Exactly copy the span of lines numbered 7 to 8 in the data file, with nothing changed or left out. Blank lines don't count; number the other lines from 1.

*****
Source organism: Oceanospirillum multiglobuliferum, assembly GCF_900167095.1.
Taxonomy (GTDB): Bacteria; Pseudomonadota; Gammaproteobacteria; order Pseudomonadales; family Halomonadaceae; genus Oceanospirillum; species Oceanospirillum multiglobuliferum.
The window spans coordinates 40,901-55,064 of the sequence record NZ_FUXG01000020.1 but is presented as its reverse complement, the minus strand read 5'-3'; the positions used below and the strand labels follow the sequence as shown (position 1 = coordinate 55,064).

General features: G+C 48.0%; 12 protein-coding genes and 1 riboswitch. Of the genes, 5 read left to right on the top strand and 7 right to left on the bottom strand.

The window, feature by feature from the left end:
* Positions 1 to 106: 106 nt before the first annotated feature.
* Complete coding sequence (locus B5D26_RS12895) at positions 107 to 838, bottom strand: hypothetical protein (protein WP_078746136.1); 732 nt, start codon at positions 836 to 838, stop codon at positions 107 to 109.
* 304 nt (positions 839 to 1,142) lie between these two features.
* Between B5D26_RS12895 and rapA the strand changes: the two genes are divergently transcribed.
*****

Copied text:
* Complete coding sequence (locus B5D26_RS12895) at positions 107 to 838, bottom strand: hypothetical protein (protein WP_078746136.1); 732 nt, start codon at positions 836 to 838, stop codon at positions 107 to 109.
* 304 nt (positions 839 to 1,142) lie between these two features.